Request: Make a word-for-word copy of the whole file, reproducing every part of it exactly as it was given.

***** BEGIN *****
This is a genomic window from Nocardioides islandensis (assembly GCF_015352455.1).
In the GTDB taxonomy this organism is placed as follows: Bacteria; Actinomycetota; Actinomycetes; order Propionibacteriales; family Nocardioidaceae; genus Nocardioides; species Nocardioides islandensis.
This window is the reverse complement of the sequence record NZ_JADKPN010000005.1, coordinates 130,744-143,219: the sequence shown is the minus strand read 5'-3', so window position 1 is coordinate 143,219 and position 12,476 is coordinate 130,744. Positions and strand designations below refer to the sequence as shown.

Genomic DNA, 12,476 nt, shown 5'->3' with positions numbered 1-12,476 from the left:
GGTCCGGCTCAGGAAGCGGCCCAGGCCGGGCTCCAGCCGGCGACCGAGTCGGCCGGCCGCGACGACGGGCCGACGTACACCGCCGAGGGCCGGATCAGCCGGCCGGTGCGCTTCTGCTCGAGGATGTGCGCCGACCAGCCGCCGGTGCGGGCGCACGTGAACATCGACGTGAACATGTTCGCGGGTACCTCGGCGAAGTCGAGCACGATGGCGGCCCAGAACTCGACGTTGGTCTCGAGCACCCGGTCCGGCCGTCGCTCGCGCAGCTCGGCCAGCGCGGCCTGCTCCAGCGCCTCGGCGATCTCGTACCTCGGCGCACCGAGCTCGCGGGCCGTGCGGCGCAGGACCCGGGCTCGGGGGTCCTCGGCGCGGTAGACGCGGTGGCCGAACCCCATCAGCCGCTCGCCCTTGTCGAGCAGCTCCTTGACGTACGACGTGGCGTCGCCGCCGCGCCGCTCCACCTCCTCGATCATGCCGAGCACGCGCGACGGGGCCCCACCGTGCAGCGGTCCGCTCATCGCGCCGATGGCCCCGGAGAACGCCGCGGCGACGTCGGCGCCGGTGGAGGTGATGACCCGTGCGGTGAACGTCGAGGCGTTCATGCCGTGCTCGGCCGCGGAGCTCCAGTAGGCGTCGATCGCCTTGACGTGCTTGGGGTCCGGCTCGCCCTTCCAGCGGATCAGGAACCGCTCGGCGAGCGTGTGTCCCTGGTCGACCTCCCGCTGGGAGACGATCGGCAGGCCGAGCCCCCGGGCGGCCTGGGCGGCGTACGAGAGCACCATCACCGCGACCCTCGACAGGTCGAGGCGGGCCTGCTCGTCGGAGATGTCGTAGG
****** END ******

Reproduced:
This is a genomic window from Nocardioides islandensis (assembly GCF_015352455.1).
In the GTDB taxonomy this organism is placed as follows: Bacteria; Actinomycetota; Actinomycetes; order Propionibacteriales; family Nocardioidaceae; genus Nocardioides; species Nocardioides islandensis.
This window is the reverse complement of the sequence record NZ_JADKPN010000005.1, coordinates 130,744-143,219: the sequence shown is the minus strand read 5'-3', so window position 1 is coordinate 143,219 and position 12,476 is coordinate 130,744. Positions and strand designations below refer to the sequence as shown.

Genomic DNA, 12,476 nt, shown 5'->3' with positions numbered 1-12,476 from the left:
GGTCCGGCTCAGGAAGCGGCCCAGGCCGGGCTCCAGCCGGCGACCGAGTCGGCCGGCCGCGACGACGGGCCGACGTACACCGCCGAGGGCCGGATCAGCCGGCCGGTGCGCTTCTGCTCGAGGATGTGCGCCGACCAGCCGCCGGTGCGGGCGCACGTGAACATCGACGTGAACATGTTCGCGGGTACCTCGGCGAAGTCGAGCACGATGGCGGCCCAGAACTCGACGTTGGTCTCGAGCACCCGGTCCGGCCGTCGCTCGCGCAGCTCGGCCAGCGCGGCCTGCTCCAGCGCCTCGGCGATCTCGTACCTCGGCGCACCGAGCTCGCGGGCCGTGCGGCGCAGGACCCGGGCTCGGGGGTCCTCGGCGCGGTAGACGCGGTGGCCGAACCCCATCAGCCGCTCGCCCTTGTCGAGCAGCTCCTTGACGTACGACGTGGCGTCGCCGCCGCGCCGCTCCACCTCCTCGATCATGCCGAGCACGCGCGACGGGGCCCCACCGTGCAGCGGTCCGCTCATCGCGCCGATGGCCCCGGAGAACGCCGCGGCGACGTCGGCGCCGGTGGAGGTGATGACCCGTGCGGTGAACGTCGAGGCGTTCATGCCGTGCTCGGCCGCGGAGCTCCAGTAGGCGTCGATCGCCTTGACGTGCTTGGGGTCCGGCTCGCCCTTCCAGCGGATCAGGAACCGCTCGGCGAGCGTGTGTCCCTGGTCGACCTCCCGCTGGGAGACGATCGGCAGGCCGAGCCCCCGGGCGGCCTGGGCGGCGTACGAGAGCACCATCACCGCGACCCTCGACAGGTCGAGGCGGGCCTGCTCGTCGGAGATGTCGTAGG